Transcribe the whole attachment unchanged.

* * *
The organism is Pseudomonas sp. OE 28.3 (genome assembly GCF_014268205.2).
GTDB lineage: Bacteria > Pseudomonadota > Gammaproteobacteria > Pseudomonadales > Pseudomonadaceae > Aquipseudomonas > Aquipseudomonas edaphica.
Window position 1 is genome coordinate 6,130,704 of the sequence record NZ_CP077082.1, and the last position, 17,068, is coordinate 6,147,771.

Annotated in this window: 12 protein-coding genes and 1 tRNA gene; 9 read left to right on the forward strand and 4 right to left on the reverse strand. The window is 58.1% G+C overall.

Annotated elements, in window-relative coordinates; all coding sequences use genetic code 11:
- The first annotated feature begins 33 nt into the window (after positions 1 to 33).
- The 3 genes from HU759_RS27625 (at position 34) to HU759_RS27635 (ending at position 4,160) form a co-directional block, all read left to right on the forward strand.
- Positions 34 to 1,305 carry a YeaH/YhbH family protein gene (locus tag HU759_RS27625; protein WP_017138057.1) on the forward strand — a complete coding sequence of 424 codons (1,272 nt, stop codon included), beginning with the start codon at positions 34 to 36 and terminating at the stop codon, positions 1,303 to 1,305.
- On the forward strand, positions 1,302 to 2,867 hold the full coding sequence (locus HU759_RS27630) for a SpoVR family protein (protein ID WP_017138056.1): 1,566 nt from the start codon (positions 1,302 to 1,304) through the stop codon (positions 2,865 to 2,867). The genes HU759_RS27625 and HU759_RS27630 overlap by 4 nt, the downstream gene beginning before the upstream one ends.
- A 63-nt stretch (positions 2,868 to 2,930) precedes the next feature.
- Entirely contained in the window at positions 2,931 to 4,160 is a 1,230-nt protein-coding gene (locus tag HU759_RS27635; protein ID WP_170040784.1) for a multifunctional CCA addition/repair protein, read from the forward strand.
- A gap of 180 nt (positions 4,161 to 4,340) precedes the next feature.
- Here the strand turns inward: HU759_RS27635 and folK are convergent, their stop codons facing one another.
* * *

The organism is Pseudomonas sp. OE 28.3 (genome assembly GCF_014268205.2).
GTDB lineage: Bacteria > Pseudomonadota > Gammaproteobacteria > Pseudomonadales > Pseudomonadaceae > Aquipseudomonas > Aquipseudomonas edaphica.
Window position 1 is genome coordinate 6,130,704 of the sequence record NZ_CP077082.1, and the last position, 17,068, is coordinate 6,147,771.

Annotated in this window: 12 protein-coding genes and 1 tRNA gene; 9 read left to right on the forward strand and 4 right to left on the reverse strand. The window is 58.1% G+C overall.

Annotated elements, in window-relative coordinates; all coding sequences use genetic code 11:
- The first annotated feature begins 33 nt into the window (after positions 1 to 33).
- The 3 genes from HU759_RS27625 (at position 34) to HU759_RS27635 (ending at position 4,160) form a co-directional block, all read left to right on the forward strand.
- Positions 34 to 1,305 carry a YeaH/YhbH family protein gene (locus tag HU759_RS27625; protein WP_017138057.1) on the forward strand — a complete coding sequence of 424 codons (1,272 nt, stop codon included), beginning with the start codon at positions 34 to 36 and terminating at the stop codon, positions 1,303 to 1,305.
- On the forward strand, positions 1,302 to 2,867 hold the full coding sequence (locus HU759_RS27630) for a SpoVR family protein (protein ID WP_017138056.1): 1,566 nt from the start codon (positions 1,302 to 1,304) through the stop codon (positions 2,865 to 2,867). The genes HU759_RS27625 and HU759_RS27630 overlap by 4 nt, the downstream gene beginning before the upstream one ends.
- A 63-nt stretch (positions 2,868 to 2,930) precedes the next feature.
- Entirely contained in the window at positions 2,931 to 4,160 is a 1,230-nt protein-coding gene (locus tag HU759_RS27635; protein ID WP_170040784.1) for a multifunctional CCA addition/repair protein, read from the forward strand.
- A gap of 180 nt (positions 4,161 to 4,340) precedes the next feature.
- Here the strand turns inward: HU759_RS27635 and folK are convergent, their stop codons facing one another.